52

Steps i performed:

I have two branches branch1 and branch2,

$git branch --Initial state
$branch1

$git checkout branch2
$git pull origin branch1 --Step1

I resolve the conflicts and did a

$git commit -m "Merge resolved"

then

$git checkout branch1
$git merge branch2
$git push origin branch1

Now i realised that while being at step1, the auto merging removed some code and the change code was pushed, now i want to go back to my initial state in order to revert any changes.looking for some immediate help?

  • Does git revert not do what you want? – Frederick Cheung Sep 21 '12 at 17:00
  • 1
    it gives message as : fatal: Commit b4a758b36a5bde9311061fe7b56e4f47859de052 is a merge but no -m option was given. @FrederickCheung – Bijendra Sep 21 '12 at 18:11
  • Check out the manual about -m option. kernel.org/pub/software/scm/git/docs/git-revert.html Shortly you can use -m 1 or -m 2. This selects to which of two parent revisions you want to revert. – Ilya Ivanov Sep 21 '12 at 20:41
  • yaa i used git revert -m 1 SHA, now all the changes come as changes to be committed in my local, – Bijendra Sep 22 '12 at 6:35
  • There was a error in vim which was exiting it while revert operation, i ran git config --global core.editor /usr/bin/vim and it fixed the issue and then the revert successfully ran to fix the issue.Thanx – Bijendra Sep 22 '12 at 9:01
68

You can revert the merge following the official guide, however this leaves Git with the erroneous belief that the merged commits are still on the target branch.

Basically you have to :

git revert -m 1 (Commit id of the merge commit)
  • 19
    One should be careful with the 1. It means the first parent of merge commit. But if one (hypothetically) 'by accident' merged master to the branch, then fast-forwarded master to the merged commit - one should use -m 2 to revert the merge on master. – Krzysztof Jabłoński Sep 26 '14 at 13:42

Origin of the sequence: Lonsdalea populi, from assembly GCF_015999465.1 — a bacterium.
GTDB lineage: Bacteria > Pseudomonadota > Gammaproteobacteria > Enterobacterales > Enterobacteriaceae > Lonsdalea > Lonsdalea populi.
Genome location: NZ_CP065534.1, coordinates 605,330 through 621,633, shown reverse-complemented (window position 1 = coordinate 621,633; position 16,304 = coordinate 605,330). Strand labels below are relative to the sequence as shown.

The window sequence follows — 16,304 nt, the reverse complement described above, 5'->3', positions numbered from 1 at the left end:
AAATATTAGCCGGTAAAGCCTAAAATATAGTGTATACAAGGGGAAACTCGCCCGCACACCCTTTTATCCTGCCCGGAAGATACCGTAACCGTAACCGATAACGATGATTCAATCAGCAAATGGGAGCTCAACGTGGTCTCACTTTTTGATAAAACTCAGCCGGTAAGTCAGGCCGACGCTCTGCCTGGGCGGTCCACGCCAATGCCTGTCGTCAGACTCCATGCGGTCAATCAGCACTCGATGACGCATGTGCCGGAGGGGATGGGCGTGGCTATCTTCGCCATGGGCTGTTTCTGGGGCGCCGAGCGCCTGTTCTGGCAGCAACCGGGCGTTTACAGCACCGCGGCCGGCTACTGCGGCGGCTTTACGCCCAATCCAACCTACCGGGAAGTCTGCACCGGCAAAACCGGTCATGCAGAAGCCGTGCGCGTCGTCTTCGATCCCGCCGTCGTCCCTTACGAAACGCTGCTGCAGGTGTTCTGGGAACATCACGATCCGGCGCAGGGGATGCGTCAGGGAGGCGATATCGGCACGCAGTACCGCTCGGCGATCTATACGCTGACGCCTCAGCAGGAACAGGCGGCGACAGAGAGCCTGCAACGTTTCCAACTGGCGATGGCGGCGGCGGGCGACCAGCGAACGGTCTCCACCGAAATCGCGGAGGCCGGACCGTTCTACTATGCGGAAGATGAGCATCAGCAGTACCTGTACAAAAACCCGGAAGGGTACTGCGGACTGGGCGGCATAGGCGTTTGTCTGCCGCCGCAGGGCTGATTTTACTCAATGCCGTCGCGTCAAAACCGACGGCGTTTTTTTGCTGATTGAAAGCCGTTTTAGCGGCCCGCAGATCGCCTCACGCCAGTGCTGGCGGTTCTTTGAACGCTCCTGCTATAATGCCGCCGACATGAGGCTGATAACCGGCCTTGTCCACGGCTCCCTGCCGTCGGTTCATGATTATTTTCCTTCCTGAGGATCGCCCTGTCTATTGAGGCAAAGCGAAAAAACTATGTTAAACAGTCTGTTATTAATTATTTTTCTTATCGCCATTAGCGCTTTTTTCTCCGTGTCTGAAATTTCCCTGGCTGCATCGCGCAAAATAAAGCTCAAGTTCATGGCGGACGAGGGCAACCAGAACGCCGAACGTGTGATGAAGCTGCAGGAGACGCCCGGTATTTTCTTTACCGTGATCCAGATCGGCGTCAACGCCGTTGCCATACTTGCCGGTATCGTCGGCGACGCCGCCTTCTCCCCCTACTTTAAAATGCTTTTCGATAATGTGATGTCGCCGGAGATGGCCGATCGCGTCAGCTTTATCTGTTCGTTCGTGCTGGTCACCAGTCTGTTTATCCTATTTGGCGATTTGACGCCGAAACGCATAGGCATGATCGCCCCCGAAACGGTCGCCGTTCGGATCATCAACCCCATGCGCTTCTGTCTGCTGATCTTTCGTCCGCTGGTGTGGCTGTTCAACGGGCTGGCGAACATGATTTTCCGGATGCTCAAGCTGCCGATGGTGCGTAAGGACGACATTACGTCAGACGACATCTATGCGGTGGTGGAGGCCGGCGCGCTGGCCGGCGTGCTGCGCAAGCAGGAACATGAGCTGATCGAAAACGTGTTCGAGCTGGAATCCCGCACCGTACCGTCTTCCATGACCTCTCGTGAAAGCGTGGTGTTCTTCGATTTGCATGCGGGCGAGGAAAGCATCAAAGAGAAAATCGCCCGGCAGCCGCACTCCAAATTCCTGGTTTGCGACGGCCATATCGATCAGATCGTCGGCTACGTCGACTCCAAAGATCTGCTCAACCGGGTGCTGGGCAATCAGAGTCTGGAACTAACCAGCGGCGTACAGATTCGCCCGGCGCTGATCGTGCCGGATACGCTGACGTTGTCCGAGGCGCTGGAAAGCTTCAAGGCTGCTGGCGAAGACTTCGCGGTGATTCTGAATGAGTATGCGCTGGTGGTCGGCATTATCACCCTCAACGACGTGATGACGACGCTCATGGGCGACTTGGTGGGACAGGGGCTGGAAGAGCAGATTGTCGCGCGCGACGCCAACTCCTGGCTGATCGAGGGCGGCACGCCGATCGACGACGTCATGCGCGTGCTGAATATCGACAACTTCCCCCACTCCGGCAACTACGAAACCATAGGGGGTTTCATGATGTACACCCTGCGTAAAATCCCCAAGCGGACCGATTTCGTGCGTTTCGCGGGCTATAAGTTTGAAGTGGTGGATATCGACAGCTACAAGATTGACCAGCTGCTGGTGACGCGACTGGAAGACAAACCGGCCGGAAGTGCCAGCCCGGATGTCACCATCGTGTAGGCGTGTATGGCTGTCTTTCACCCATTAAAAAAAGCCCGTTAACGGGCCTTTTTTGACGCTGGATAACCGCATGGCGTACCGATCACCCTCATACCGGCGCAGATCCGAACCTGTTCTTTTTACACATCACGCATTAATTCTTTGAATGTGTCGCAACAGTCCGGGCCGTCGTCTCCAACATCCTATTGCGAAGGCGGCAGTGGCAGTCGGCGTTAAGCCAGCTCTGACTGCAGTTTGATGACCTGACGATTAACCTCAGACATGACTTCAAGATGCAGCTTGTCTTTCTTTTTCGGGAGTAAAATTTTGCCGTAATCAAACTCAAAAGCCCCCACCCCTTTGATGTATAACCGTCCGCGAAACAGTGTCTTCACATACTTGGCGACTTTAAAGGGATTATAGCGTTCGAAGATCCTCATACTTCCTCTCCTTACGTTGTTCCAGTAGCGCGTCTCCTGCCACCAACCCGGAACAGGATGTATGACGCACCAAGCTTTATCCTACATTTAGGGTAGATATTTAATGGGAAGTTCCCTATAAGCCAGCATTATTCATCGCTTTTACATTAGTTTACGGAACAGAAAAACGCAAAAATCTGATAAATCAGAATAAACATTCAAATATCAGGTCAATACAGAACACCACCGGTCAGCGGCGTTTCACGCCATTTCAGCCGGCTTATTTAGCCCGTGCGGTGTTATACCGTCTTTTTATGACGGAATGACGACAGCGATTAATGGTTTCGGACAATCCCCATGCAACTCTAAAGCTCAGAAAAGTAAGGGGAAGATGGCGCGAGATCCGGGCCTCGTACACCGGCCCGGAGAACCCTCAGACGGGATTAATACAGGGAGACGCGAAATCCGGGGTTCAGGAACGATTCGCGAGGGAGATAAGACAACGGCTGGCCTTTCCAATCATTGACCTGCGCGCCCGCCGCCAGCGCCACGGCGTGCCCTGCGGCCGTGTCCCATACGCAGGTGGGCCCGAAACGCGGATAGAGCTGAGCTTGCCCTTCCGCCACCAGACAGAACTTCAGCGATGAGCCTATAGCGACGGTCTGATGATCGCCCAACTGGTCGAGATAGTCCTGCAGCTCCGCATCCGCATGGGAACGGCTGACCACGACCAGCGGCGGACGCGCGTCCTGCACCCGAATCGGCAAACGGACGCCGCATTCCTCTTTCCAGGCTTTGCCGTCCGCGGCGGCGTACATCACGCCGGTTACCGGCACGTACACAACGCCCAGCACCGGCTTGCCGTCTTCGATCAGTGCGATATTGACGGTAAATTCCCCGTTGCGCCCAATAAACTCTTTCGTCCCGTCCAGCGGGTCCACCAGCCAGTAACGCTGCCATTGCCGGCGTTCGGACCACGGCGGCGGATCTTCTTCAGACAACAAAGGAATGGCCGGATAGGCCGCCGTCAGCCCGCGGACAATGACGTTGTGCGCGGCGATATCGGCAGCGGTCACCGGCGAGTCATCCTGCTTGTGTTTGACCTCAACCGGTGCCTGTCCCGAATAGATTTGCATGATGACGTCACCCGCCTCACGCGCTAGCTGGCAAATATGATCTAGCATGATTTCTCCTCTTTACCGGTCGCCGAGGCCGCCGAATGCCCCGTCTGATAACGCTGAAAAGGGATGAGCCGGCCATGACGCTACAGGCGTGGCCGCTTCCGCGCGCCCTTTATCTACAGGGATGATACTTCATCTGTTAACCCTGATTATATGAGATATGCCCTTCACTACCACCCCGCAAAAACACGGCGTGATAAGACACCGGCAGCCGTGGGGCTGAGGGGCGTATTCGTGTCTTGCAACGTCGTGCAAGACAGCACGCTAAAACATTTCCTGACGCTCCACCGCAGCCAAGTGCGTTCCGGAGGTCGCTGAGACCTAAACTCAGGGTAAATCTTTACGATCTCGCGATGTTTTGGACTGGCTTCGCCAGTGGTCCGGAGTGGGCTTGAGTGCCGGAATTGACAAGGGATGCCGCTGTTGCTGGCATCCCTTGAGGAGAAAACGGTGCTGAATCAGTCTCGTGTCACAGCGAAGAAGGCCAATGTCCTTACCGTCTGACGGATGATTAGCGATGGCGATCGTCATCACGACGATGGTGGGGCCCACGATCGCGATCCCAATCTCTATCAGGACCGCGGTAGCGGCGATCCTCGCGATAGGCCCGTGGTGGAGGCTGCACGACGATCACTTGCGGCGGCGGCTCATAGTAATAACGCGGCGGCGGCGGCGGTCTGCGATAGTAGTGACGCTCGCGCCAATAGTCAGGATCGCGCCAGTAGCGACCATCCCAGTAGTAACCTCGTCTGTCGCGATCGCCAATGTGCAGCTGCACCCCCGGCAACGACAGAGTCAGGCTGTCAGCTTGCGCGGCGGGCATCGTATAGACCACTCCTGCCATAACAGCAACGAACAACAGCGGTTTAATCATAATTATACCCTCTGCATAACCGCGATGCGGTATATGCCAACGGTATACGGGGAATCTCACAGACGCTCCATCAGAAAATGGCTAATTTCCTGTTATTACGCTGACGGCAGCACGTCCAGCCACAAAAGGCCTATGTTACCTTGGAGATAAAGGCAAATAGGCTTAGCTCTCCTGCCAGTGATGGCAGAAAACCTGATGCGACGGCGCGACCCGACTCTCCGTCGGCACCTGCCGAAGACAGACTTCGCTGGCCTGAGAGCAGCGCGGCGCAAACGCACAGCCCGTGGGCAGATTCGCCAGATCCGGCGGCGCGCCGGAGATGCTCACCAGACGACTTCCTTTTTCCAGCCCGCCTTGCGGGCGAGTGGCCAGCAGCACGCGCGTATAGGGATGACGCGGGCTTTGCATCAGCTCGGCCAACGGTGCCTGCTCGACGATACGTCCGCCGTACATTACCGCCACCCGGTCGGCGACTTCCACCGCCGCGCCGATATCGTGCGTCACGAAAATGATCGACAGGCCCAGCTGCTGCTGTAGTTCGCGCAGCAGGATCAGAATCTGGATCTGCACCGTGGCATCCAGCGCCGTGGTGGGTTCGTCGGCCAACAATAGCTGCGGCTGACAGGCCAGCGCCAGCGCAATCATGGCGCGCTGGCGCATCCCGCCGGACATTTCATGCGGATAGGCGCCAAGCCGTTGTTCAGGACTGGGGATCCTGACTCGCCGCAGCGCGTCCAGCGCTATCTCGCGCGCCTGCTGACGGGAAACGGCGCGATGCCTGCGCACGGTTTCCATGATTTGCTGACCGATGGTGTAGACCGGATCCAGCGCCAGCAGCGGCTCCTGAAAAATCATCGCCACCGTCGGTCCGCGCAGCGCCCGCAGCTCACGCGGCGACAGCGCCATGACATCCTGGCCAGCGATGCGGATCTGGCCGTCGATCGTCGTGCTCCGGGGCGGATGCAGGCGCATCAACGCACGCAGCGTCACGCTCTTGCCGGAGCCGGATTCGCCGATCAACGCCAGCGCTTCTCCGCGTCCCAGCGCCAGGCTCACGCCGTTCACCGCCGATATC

• 1
    Be careful with that 1. It messed up my repository by partially reverting the merge, whereas I wanted to revert the merge completely. I ended up reverting the revert! – Javad Sadeqzadeh May 25 '16 at 10:43
19

Try using git reflog <branch> to find out where your branch was before the merge and git reset --hard <commit number> to restore the old revision.

Reflog will show you older states of the branch, so you can return it to any change set you like.

Make sure you are in correct branch when you use git reset

To change remote repository history, you can do git push -f, however this is not recommended because someone can alredy have downloaded changes, pushed by you.

  • i had pushed the code to the remote branch, how will this revert the code from there.. – Bijendra Sep 21 '12 at 16:54
  • 2
    if you already pushed, you do NOT want to do local history re-writing, as Ilya described – ms-tg Sep 21 '12 at 17:41
  • 2
    Sorry, I've missed that thing... Sometimes you can use git push -f to rewrite remote history. This depends on your remote repository config and other team members (if they won't kill you for that forced push). – Ilya Ivanov Sep 21 '12 at 20:31
2

The first option is the use of git revert.

git revert -m 1 [sha-commit-before-merge]

The git revert will revert the changes but will keep the history. Therefore you will not be able to continue working in the same branch since you cannot see the actual difference between the merged branch and your feature branch anymore. Use the following way to remove history as well. Do this very carefully if and only if you are the only one pushing changes to the branch at the moment.

git reset --hard [sha-commit-before-merge]
git push [origin] [branch] --force

protected by cassiomolin Jul 16 '18 at 10:43

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